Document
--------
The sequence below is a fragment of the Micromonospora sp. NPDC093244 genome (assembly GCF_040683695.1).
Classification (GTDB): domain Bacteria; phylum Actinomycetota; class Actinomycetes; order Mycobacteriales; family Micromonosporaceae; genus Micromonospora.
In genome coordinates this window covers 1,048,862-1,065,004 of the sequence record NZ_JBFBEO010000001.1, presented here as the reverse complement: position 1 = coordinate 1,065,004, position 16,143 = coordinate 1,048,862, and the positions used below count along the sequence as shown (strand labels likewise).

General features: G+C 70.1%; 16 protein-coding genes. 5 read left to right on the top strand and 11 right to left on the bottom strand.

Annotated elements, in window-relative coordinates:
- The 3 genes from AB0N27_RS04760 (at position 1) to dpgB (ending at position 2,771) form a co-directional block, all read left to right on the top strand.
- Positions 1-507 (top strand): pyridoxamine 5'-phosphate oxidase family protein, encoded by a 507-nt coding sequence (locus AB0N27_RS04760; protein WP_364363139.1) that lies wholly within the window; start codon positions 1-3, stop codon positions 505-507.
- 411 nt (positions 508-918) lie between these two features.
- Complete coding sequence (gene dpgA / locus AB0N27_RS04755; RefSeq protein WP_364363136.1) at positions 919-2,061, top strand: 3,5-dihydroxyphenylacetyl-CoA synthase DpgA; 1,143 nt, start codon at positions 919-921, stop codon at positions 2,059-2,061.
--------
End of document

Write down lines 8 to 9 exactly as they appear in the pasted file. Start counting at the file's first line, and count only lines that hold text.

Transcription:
- 411 nt (positions 508-918) lie between these two features.
- Complete coding sequence (gene dpgA / locus AB0N27_RS04755; RefSeq protein WP_364363136.1) at positions 919-2,061, top strand: 3,5-dihydroxyphenylacetyl-CoA synthase DpgA; 1,143 nt, start codon at positions 919-921, stop codon at positions 2,059-2,061.